April 14, 2024

The Queens County Citizen

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Looking for dead people in Guayaquil, Ecuador

Arturo Ramos with his father Flavio Ramos- March 2019

Two bodies were placed unattended on the tile floor. The next morning, the body count in the room rises to three. Flavio Ramos is dead.

More than a month later, his family still hasn’t buried Flavio Ramos. They can’t if they try. Because immediately after his death, Arturo Ramos said hospital authorities lost his body.

“We need a place to say, on Sunday let’s go to put flowers in my father’s grave,” said his broken-hearted son. “Nothing, nothing you can do.”

His death and disappearance illustrates how the health care system in Ecuador’s second-largest city, about the size of Chicago, collapsed in a matter of weeks after the outbreak exploded in March.

Corpse at the hospital

Guayaquil is very unprepared to deal with the corona virus.

Last month, the port city of nearly three million gained global fame when a video appeared corpses left in the city streets after the morgue and funeral home were overwhelmed. Many families make the choice to place loved ones outside the home for fear of infection and because the smell is unbearable.

Three doctors in Guayaquil, each working in a different hospital, described a similar scenario during March and April to CNN: Hospitals were completely overwhelmed by a pandemic that quickly descended on an ill-prepared health care system, leaving no opportunity for really help people, let alone provide patients with a basic level of care. All spoke to CNN anonymously for fear of losing their jobs.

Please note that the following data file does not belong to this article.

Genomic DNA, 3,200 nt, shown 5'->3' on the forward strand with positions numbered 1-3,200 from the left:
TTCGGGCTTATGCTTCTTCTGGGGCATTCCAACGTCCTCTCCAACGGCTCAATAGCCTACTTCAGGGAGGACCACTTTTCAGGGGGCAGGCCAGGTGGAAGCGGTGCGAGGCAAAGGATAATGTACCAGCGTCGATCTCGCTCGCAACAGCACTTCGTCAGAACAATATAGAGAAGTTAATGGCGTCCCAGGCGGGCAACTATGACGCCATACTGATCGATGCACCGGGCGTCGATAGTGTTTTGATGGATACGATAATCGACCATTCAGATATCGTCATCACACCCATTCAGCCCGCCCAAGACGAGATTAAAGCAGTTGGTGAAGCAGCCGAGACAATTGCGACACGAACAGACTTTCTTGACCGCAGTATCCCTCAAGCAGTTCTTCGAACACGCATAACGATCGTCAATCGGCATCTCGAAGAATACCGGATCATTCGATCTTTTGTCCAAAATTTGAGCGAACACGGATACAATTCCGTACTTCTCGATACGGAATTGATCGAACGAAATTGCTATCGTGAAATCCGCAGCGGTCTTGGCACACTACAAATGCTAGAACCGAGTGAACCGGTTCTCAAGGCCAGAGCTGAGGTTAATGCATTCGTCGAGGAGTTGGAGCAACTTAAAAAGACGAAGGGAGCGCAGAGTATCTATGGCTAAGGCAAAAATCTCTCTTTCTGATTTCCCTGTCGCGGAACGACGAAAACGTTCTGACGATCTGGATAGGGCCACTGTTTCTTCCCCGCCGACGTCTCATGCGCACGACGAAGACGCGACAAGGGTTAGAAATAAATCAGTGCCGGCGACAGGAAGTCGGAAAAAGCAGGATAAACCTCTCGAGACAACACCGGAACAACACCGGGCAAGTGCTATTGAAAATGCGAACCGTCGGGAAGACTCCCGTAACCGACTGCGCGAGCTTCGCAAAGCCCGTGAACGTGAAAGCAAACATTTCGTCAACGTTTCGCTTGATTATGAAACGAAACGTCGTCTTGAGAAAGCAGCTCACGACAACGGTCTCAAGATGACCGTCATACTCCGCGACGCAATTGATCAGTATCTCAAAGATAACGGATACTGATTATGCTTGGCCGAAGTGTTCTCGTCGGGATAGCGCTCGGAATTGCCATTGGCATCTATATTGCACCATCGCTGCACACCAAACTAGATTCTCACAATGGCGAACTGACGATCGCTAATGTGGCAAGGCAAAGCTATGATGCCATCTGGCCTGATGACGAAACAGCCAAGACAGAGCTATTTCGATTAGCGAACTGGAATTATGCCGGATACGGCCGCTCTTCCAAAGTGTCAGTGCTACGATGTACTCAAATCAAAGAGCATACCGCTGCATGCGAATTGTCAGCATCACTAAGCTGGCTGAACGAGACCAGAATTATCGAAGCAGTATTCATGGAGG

“People are scared and scared,” said a doctor about the worst few days. “A really sick person comes to the hospital, dying. You tend to do one, do what you can, then that person dies, and you move to the next, and that person dies, and so on.”

“At one point there were dozens of corpses between the hospital room and the morgue waiting to be taken away,” the doctor said. “There are no body bags left.”

The death rate far exceeds the capacity of the city morgue and funeral home. A second doctor told CNN that he usually saw three or four bodies lying on the floor every day in the hospital. “We have nowhere else to put it,” he said.

In a video obtained by CNN, a family is seen pulling the body of a loved one from their car and putting it in a hospital parking lot, unsure of what to do next.

Nobody wants to accept it

In January, Flavio Ramos celebrates his birthday, surrounded by family and friends.

During the last week of March, he began to feel sick. On the 31st, his breathing became so difficult that 24-year-old Arturo Ramos had to take action.

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He drove his father to the nearest hospital, expecting the engineer who was seriously ill to be treated immediately and get the help he desperately needed. But when he arrived, the hospital staff informed him that the facility was full.

“The doctors said, ‘There is no bed for patients,’ and that’s it,” Ramos told CNN via video phone from his home in Guayaquil. “If you stay at the door they say they will call security to send you away.”

Flavio Edmundo Ramos Yagual during an evening walk in Guayaquil, Ecuador malecón- 12 December